Susan Elizabeth Phillips never fails to deliver, and "Heroes Are My Weakness" is no different from her other wonderfully written romances. But with this latest book, Phillips twists her usual story into something just a bit different.
"Heroes" is set on an island in New England in the winter. It's very cold and very remote. And Annie Hewitt has nowhere else to go. Her mother died and Annie went into debt to support her at the end. All she has left is the cottage on Peregrine Island, and the stipulation that to keep the cottage she must inhabit it for sixty consecutive days each year -- with no breaks over overnight trips. If Annie leaves the island before the sixty days are up -- it reverts to the Harp family.
And the Harp family is very connected to Annie's life. Her mother married Elliot Harp, but the marriage didn't last. Annie's attachment to the Harp son, Theo, did, in spite of his mercurial personality. When he tried to kill her at the end of the summer, that ended her hopes for any long-lasting relationship with Theo. (To say the least!)
But being back on the island with Theo brings back all the uncertainties and the attraction that she felt all those years ago. He's now a best-selling author with a horror book out. And there is something horrible about remembering what happened all those years ago.
But Theo seems different, and soon -- in spite of herself and her fears -- she can't resist him.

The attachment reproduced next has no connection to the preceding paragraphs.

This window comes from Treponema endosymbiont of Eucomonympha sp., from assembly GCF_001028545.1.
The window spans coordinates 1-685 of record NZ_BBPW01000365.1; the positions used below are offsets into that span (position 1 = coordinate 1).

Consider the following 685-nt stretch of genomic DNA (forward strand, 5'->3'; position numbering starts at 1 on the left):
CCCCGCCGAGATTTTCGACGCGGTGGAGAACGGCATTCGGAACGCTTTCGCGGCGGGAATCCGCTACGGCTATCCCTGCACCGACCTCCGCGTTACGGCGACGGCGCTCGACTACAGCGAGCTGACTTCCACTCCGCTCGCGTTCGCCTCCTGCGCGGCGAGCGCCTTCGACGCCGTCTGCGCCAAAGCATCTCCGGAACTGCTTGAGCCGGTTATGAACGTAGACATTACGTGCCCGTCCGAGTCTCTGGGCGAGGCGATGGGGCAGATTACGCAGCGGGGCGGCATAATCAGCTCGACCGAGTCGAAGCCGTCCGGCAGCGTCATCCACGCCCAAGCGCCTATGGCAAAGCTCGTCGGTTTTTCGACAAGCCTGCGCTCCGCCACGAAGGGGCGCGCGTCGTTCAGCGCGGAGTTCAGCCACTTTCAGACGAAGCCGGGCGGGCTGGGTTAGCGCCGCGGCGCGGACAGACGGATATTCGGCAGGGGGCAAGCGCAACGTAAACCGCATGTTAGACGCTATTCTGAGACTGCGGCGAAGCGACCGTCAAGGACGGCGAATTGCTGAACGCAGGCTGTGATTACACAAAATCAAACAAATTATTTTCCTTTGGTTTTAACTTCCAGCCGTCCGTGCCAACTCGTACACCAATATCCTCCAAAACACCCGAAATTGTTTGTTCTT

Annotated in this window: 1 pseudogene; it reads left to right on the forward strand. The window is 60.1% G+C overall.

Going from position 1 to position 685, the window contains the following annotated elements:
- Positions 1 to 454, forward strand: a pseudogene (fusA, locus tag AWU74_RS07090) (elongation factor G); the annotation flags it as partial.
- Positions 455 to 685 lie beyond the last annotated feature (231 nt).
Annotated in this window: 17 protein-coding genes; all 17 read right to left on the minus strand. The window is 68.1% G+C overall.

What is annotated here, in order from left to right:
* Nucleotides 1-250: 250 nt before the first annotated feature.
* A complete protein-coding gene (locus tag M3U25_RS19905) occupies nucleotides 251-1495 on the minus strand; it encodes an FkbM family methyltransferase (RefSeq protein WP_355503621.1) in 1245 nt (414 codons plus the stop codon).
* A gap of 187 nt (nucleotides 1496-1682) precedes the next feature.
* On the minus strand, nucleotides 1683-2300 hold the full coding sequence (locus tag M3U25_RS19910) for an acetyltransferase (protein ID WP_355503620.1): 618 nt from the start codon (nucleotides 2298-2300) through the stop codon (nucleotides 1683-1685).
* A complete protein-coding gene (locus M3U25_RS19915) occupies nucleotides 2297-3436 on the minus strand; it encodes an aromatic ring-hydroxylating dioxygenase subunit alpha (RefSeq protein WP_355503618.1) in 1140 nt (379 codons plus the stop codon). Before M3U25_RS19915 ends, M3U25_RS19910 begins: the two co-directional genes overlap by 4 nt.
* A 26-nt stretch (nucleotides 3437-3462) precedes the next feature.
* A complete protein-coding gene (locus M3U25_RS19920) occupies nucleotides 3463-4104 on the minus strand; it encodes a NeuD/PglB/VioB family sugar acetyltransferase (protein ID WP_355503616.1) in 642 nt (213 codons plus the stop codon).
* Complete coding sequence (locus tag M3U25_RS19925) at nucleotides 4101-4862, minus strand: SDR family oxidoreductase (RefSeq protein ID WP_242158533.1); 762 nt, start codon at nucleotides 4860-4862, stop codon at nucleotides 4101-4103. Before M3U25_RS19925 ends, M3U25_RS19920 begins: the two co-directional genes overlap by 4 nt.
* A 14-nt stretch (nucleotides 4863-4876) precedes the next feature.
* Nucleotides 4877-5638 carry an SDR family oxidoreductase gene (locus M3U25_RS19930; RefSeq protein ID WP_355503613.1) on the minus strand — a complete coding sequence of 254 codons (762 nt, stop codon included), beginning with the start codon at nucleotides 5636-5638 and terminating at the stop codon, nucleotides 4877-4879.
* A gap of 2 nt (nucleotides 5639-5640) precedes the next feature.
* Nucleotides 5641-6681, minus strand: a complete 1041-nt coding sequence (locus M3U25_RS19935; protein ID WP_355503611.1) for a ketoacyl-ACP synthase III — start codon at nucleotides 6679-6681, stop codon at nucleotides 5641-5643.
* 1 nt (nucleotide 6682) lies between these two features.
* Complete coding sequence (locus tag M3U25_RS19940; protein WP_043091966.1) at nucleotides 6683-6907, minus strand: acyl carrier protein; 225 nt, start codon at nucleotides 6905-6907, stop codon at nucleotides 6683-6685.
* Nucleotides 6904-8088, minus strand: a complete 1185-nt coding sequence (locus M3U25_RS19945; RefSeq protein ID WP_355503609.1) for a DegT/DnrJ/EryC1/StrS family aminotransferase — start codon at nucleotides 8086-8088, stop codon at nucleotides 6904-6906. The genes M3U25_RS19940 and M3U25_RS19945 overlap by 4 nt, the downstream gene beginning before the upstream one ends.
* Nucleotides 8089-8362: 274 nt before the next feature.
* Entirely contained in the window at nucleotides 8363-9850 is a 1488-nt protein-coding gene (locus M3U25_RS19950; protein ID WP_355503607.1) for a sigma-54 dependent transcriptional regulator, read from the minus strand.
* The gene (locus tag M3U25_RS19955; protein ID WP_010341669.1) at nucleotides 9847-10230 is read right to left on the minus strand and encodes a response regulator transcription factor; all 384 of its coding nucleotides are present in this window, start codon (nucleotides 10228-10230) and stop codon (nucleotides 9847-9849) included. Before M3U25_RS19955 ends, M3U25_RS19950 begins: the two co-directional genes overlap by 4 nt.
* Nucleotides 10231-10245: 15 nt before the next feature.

There are mysteries aplenty on the island apart from the mysterious Theo Harp. Theo's housekeeper is Jaycie, who saved Annie's life all those years ago. Her four-year-old daughter won't talk. And Jaycie is on crutches and needs Annie's help to keep her job. There is also the mysterious "legacy" hidden somewhere in the cottage her mother mentioned at the end of her life.
Who is trying to drive Annie off the island? The messages are clear. Annie has several suspects but readers will be hard-pressed to guess the real culprit.
The writing is pure Phillips -- filled with emotion, tension (sexual and otherwise), and mystery. The characters include a cast of puppets -- and to be honest they seem a bit creepy at first. But soon they become extensions of Annie and even others in the story. The hero? Extraordinarily handsome and brooding. He rides a large black horse and lives in the turret of the old family home -- definitely in the style of Gothic romances. And Annie is quirky enough and clever enough to make any reader sit up and take notice -- she's a delightful heroine.
It's the kind of story that will have readers thinking about the plot and the characters long after the last page is turned. Phillips turns the typical romance upside down -- it's the heroine who rescues the hero in this story. It's a book that is even worth a second read -- in the future.
Please note: This review is based on the final hardcover book provided by the publisher, William Morrow, for review purposes.
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